Ishaq Dar Finance Minister suggests the IMF project will terminate
due to “restricted time,” the loan program may not be restarted, it is said.
ISLAMABAD: On Wednesday, Finance Minister Ishaq Dar apologized to businesspeople for the difficulties they were experiencing as a result of an exceedingly difficult economic environment and warned that the International Monetary Fund (IMF) program may expire on June 30 without revival owing to “restricted time”
Dar addressed a group of representatives from the Rawalpindi, Islamabad, and Sarhad Chambers of Commerce and Industry, “Our efforts are aimed at finishing the second IMF program in the history of the country, even though time has been constrained and the plan is concluding on June 30.
Pakistan and the financial world
The confidence gap between Pakistan and the financial world will get even wider if the ongoing initiative is unsuccessfully completed. In July 2019, Pakistan signed the current $6 billion Extended Fund Facility, which is valid for 36 months. The plan was extended by nine months until June 30, 2023, at the request of the then-finance minister, Miftah Ismail, and its budget was also raised to $6.5 billion.
The plan has been stalled at least four times in the past roughly four years, including twice while the current coalition administration was in office.
It has now been established that Miftah Ismail made a mistake by asking the IMF for an extension rather than negotiating a new program.
Due to disagreements over the ninth review, which also caused the completion of the 10th and 11th reviews to be postponed, the coalition government failed to timely complete the program reviews, and $2.6 billion is still waiting to be distributed.
As the rupee is currently trading in the region of Rs308 to Rs313 to the dollar on the open market, the lack of a convincing alternative plan from the government is causing concern in the markets.
Dar declared that the nation “will absolutely not default” and that there was no imminent financial crisis. He said that the nation had finished the ninth review’s technical requirements.
We have finished all previous actions, but it is unfortunate that the start of this review has been delayed by three months, he said. Prior to achieving a staff-level agreement, the IMF stated earlier this month that Pakistan needed to close a sizable financial deficit.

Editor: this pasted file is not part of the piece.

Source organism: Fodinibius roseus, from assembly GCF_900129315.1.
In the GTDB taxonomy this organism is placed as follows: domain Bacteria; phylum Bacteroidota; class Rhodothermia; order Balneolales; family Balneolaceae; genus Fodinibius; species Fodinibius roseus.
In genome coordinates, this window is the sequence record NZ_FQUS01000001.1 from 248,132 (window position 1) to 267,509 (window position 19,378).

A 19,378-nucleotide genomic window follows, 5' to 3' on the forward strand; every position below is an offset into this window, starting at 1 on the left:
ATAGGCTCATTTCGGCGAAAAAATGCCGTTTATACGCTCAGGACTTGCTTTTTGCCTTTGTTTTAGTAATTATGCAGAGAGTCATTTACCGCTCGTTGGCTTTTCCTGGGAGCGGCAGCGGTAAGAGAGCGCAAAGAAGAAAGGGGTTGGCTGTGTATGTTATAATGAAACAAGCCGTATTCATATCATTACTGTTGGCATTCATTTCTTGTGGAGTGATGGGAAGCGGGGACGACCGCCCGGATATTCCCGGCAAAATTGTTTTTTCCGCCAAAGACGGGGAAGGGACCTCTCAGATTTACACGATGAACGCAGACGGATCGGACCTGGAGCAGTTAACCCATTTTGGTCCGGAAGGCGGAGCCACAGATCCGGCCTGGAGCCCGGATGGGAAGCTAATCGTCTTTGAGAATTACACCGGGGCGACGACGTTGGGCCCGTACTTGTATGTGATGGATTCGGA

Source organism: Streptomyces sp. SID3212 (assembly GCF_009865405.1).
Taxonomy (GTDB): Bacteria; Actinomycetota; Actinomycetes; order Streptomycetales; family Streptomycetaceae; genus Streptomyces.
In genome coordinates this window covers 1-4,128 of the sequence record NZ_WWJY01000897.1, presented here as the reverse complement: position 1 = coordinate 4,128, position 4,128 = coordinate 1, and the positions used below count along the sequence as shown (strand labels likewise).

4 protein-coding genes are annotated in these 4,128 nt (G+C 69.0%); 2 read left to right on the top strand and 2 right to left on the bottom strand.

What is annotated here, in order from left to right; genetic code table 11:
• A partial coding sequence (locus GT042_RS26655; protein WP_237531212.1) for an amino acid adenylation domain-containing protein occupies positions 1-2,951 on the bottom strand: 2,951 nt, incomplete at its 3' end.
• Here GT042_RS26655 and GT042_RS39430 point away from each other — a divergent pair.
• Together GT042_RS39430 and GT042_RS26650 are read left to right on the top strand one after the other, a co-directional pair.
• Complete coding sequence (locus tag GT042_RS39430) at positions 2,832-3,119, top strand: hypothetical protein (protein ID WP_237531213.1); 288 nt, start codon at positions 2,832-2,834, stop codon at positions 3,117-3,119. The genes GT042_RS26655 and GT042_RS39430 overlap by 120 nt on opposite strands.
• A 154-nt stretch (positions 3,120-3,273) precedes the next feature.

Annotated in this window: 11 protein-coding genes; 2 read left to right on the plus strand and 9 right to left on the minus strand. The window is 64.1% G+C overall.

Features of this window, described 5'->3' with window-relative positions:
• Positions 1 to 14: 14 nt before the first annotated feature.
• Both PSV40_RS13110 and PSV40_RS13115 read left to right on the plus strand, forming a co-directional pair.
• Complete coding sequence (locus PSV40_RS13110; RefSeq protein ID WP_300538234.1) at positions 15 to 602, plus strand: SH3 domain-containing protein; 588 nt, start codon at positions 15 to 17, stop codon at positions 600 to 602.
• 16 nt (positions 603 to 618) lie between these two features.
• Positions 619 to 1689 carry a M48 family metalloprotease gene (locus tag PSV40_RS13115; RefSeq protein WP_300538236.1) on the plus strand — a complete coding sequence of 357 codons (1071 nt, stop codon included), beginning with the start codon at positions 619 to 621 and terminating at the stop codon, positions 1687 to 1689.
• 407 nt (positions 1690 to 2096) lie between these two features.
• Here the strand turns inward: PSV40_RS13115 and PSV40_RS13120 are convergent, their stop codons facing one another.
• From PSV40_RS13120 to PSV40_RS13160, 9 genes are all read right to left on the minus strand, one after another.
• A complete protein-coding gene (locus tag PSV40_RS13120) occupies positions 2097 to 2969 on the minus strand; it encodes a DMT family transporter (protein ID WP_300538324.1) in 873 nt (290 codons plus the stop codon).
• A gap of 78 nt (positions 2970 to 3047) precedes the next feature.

the finance minister
However, the finance minister has consistently stated that Pakistan has secured the cash and that the current account deficit is less than anticipated, which further reduces the funding requirement.
Dar bragged that he had surprised experts who were forecasting Pakistan’s default and that the country’s government had produced a current account surplus for two months in a row. He praised his economic team’s “efforts and hard work” and mentioned that the nation had generated a current account surplus in March and April of $750 million and $18 million, respectively.
However, the government’s strategy to choke off the economy and industry by restricting imports has been openly criticized by the markets and businesspeople and is just postponing the impending default. The finance minister emphasized that despite an “unfortunate” delay, he and his colleagues were making a sincere effort to finish the IMF’s ongoing initiative. He continued that the review ought to have been finished sooner.
To the business community, he “apologized” for the difficulties and inconveniences brought on by the current economic climate. But he made it clear that those difficulties were not the fault of the current economic team.
According to the minister
According to the minister, the nation has repaid commercial loans totaling $5.5 billion. China transferred $2 billion of those after it “understood” Pakistan had fulfilled the IMF‘s prerequisites for the release of the money.
Dar stated that with regard to the remaining $3.5 billion in loans from non-Chinese commercial banks, “we are expecting that a substantial part of this will be returned once the staff-level agreement is reached because it is always renewed and they (banks) are always there to do business.”
As of now, Pakistan has received guarantees from the United Arab Emirates, Saudi Arabia, and China that help will be provided in March and April to help make up some of the financing shortfalls.
According to the sources, the Ministry of Finance has encouraged the government to negotiate a new deal with the IMF due to a projected $25 billion foreign debt repayment, including the interest on loans, and the necessity to finance the current account deficit.